By Joanna Bender
The new U.S. Ambassador to Ecuador Todd Chapman speaks softly and has an easy smile that makes him immediately approachable. He’s the kind of man you would invite to dinner at your house, just because you know he would be a good addition to any mix of company.
The ambassador was in Cuenca late last week, introducing himself to local authorities, expats and media while becoming more familiar with the city.
Spend more than five minutes with Ambassador Chapman and you begin to realize that his warm manner is only part of why he was chosen by U.S.President Barack Obama and confirmed by the U.S. Senate to serve in Ecuador. He has a long history of service abroad, including posts in Afghanistan, Bolivia, Costa Rica, Mozambique, Nigeria and Taiwan, to name a few. There is also a quiet resolve that rests under his friendly exterior and shows up most when he looks directly at you — a strong commitment to his work and purpose: to build relationships founded on respect and openness and, at the same time, make sure that U.S. interests are served.
On last week’s trip to Cuenca, Chapman met with the prefect and the governor of Azuay Province to ask about the American community. Cuenca Mayor Marcelo Cabrera was traveling, so that introduction must wait for another time. So far, it has been a smooth start for the ambassador to building the relationships that he views as critical to his work.
“The prefect and the governor presented me with no complaints,” he said. “I really tried to get them to tell me if anything was not going well, and they said ‘no, the Americans are great city citizens.’ And that’s wonderful to hear, because I like to brag about our community and highlight our cooperation with the local authorities.”
In an expat media interview Saturday morning, Chapman did have a suggestion on what U.S. citizens could do to advance the work of the U.S. State Department. “I would like for citizens to continue encouraging and developing community activism — to find a structured way to link individual efforts with what’s going on city-wide. The authorities are very interested in having American Cuencanos integrated into the city and its efforts — education, health, stray dogs, whatever they may be.”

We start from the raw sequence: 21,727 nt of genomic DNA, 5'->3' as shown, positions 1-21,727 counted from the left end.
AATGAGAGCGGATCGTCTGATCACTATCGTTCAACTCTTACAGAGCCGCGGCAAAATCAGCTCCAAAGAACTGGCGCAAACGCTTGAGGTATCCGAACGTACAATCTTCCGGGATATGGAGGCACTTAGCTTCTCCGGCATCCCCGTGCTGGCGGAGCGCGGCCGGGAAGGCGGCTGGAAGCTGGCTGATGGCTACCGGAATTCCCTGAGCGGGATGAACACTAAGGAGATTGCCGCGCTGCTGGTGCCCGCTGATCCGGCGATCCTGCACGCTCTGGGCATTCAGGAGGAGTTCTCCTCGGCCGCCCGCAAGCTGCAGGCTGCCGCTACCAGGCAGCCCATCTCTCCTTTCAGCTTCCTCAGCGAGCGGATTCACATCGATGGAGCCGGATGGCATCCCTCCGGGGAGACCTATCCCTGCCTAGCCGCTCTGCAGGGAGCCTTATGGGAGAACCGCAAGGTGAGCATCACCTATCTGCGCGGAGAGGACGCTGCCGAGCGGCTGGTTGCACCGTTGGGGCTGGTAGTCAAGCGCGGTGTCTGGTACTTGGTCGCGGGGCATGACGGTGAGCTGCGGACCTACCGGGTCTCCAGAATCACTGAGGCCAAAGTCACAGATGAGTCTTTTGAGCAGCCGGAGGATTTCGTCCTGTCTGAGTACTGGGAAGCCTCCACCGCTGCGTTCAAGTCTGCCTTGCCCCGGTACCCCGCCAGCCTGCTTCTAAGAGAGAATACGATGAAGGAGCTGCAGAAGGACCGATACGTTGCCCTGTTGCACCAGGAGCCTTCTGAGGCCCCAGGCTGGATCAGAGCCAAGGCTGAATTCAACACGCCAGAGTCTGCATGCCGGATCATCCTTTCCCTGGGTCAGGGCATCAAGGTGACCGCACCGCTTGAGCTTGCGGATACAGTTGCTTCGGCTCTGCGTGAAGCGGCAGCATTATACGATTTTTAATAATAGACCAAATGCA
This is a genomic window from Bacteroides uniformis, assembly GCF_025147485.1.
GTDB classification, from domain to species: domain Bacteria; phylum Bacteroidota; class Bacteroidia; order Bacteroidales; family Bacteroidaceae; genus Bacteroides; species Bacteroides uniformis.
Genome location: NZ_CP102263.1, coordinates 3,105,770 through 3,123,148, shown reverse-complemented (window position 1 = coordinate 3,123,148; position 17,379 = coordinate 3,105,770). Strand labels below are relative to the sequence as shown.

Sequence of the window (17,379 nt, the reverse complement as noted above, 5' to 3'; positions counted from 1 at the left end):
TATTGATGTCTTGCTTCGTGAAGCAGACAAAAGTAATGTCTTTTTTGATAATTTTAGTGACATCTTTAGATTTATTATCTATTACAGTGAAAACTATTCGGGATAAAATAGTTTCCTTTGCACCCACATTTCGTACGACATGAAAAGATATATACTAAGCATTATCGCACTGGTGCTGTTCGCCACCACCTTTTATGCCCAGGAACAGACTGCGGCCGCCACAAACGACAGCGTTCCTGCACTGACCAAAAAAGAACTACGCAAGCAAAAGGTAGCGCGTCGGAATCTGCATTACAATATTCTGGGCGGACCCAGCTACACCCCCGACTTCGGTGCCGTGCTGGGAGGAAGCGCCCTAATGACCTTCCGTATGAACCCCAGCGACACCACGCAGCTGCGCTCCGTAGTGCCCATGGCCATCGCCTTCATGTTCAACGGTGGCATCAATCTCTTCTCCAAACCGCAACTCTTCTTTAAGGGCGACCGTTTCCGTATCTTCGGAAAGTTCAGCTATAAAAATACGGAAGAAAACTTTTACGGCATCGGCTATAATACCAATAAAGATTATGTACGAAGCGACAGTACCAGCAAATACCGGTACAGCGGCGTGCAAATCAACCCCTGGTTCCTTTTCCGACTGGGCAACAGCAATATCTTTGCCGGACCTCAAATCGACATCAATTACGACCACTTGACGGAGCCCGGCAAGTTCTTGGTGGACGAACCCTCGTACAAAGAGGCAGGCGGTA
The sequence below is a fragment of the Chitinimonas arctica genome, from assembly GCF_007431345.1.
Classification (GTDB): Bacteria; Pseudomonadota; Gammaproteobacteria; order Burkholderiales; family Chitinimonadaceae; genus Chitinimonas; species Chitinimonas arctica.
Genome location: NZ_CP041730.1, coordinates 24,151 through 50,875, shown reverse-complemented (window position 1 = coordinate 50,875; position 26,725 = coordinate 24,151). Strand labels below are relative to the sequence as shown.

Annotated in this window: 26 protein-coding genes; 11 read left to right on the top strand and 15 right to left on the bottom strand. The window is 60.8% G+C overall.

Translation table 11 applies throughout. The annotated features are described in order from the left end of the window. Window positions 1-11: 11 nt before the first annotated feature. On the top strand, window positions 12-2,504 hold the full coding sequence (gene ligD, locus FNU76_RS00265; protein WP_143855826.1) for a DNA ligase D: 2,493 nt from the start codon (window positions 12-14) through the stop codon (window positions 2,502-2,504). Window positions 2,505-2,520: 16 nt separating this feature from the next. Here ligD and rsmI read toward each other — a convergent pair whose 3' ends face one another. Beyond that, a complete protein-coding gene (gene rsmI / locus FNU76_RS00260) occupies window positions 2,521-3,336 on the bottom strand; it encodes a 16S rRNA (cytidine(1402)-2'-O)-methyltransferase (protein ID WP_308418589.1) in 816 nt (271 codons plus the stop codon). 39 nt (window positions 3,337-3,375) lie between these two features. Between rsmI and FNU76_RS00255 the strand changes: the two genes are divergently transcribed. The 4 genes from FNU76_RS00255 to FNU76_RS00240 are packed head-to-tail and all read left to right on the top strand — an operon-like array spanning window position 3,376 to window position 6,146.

The ambassador also had two suggestions for expat media that would support his work in Ecuador. “We would like to be able to rely on expat media as channels for communicating messages from the consulate and the embassy, whether it’s on voting, taxes, passport applications or some other subject,” he said. “We do try to be responsive if we can, and being able to use expat media to share information accurately helps us a great deal.”
“Also, whenever Americans come to a new country, there are always things that are different and things we don’t like — it’s just natural,” Chapman said. “I would hope that expat media would not use its platform for complaining about Ecuador. Saying ‘why don’t they have this here’ or ‘why don’t they do that’ makes our job as relationship builders more difficult.”
After his presentation Friday night to U.S. citizens at the Cuenca Chamber of Commerce, the ambassador fielded questions from the audience and encouraged attendees to contact the American embassy or consulate with any ideas or concerns through email for the American Citizen Services office in Guayaquil at ACSGuayaquil@state.gov.
And how does Chapman feel about his new posting in Ecuador? “I’m excited about our relationship and happy to be here,” he said. “I’m definitely not looking backward, only forward to the many wonderful opportunities we have.”